Some Minnesota and Wisconsin Tourism
Part of: Old West Road Trip
We didn't do a whole lot of sightseeing in Minnesota since we were mainly there to visit with Grandma and other family, but we did find time to see some historic places in St. Paul, the biggest mall in the country, and some beautiful nature in Wisconsin.
The Twin Cities
St. Paul (pop. 287,000) and Minneapolis (pop. 377,000) are right next to each other and known as the Twin Cities. According to Wikipedia, there has been a fierce rivalry between the two since the beginning with regard to business, architecture and sports. The baseball team had to be named the Minnesota Twins (rather than Minneapolis or St. Paul Somethings) in order to help everyone get along.
In general, St. Paul is the more historic of the two cities and Minneapolis is more modern and cosmopolitan. We didn't get to see much of Minneapolis - only glimpses from the road as we drove over there to visit Lonna, Kim and Kris - but it looked like a nice city. Since Grandma lives right in the heart of St. Paul, we spent a few hours seeing the sights the day after we arrived. Below are the highlights.
Our first stop was the Minnesota State Capitol, built in 1907. We didn't go inside.
The Minnesota History Center opened in 1992 near the Capitol. It was an interesting museum showcasing Minnesota's 100 greatest contributions to the world plus other local artifacts.
1950s Greyhound bus. Greyhound Bus Lines was founded in 1914 in Minnesota.
The infamous Spam was introduced by Hormel Foods of Minnesota in 1937. It is short for "spiced ham" and was the first canned meat product that didn't require refrigeration. It therefore became a major part of the diet of WWII soldiers.
Up the hill from the History Center is the Cathedral of St. Paul, a grand Catholic church built from 1907 to 1958.
David was very excited to go to White Castle, as we don't have them out here. They do sell the frozen burgers in grocery stores, though, which he likes a lot. Conveniently, there is a White Castle close to Grandma's house, so we stopped by on our way back after sightseeing.
We ordered a selection of items to try, including a couple small cheeseburgers, fries, a pulled pork sandwich, and "chicken rings." Since most of our fellow customers seemed to be homeless, on drugs, in a gang, or all of the above, we took our order to go.
I was not impressed. Most of it barely qualified as food, with the pulled pork sandwich being the only edible exception. David liked it all, but said the fresh burgers weren't really any better than the frozen versions he can buy at home.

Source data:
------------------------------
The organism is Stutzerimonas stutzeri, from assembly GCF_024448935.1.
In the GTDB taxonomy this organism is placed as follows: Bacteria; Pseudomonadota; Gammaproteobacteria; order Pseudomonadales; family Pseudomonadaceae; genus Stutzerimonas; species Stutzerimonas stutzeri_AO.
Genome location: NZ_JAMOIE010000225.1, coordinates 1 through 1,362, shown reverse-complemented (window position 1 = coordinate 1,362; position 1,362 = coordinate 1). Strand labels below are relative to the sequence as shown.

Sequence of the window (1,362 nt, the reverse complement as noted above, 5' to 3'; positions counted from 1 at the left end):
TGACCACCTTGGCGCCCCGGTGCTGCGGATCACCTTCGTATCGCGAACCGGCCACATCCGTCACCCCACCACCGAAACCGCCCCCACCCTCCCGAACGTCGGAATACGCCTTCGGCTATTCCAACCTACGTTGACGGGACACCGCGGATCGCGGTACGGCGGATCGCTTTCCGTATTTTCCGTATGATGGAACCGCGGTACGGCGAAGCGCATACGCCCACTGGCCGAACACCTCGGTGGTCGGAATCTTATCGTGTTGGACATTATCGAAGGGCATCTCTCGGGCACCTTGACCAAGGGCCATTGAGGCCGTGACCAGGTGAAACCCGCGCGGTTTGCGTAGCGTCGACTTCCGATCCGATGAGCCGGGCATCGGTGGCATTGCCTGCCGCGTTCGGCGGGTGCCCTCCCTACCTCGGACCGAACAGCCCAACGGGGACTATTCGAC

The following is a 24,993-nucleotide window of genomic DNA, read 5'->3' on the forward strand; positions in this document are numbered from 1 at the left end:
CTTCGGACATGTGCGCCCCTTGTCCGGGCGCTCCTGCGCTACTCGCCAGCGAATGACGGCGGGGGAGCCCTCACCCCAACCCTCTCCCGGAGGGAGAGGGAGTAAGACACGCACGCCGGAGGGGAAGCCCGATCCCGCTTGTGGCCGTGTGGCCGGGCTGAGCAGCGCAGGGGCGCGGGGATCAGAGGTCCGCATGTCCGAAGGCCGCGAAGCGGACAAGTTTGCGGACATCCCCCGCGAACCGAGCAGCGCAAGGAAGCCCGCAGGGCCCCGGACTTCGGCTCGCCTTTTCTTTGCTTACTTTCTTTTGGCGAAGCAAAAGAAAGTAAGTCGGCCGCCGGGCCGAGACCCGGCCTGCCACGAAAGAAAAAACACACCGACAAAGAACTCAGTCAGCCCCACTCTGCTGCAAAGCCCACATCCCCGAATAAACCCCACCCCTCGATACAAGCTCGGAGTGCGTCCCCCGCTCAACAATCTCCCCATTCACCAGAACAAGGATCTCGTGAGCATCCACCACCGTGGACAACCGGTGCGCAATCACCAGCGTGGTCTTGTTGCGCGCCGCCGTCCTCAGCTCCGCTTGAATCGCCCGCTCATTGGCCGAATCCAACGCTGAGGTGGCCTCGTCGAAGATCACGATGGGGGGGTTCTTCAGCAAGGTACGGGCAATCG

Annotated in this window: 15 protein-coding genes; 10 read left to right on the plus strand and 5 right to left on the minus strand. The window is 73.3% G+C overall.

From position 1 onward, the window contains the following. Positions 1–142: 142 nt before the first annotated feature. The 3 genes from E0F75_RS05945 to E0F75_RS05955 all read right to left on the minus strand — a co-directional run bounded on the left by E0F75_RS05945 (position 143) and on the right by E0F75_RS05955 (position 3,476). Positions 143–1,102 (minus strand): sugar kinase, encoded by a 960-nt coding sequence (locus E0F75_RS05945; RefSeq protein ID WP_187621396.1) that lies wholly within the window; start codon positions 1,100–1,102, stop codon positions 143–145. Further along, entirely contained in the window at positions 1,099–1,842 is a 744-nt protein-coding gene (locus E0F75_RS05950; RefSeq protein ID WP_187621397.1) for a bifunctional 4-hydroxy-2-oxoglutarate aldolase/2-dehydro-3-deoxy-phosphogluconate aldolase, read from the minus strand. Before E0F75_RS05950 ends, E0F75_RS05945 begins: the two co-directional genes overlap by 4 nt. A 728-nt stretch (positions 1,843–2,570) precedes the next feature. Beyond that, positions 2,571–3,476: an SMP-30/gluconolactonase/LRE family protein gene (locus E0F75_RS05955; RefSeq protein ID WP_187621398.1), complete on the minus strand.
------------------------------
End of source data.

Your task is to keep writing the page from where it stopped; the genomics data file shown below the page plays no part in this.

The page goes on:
The Mall of America
The following day, we visited the Mall of America in Bloomington (a suburb of Minneapolis). It's the largest mall in the United States. Naturally, it was my favorite place to visit when I stayed with Grandma as a kid! I was interested to see what had changed, and David was pretty excited to check it out too. We spent a few hours walking the entire thing and had a great time.
The mall has four floors, including a theater. It is clean, modern and well laid out - it has a simple square plan anchored by major department stores at the four corners. In the center is an indoor amusement park with roller coasters and other rides. In the basement level there is a huge walk-through aquarium complete with sharks! And of course the food court was far better than most. We were thrilled to find it included a Chipotle, one of our favorite restaurants back home - we had delicious burritos for lunch. Later we made a pit stop at Caribou Coffee, a great local chain, for iced drinks.
Roller coaster ride
A Forest in Wisconsin
Our last bit of sightseeing was in Wisconsin, just over the border from Minnesota (see map above). About a decade ago, Grandma made a smart investment in some beautiful forested land. She has had the land surveyed and added some roads, but otherwise has left it in its natural state. She visits regularly to enjoy it and check on things, and we were very excited to see it too.
We weren't disappointed - it is really beautiful property. We were given a guided tour on a golf cart by a neighbor who maintains and watches over the property for Grandma in return for being allowed to hike and hunt on it.
After our wanderings in the woods, we stopped for dinner in a little town right on the river.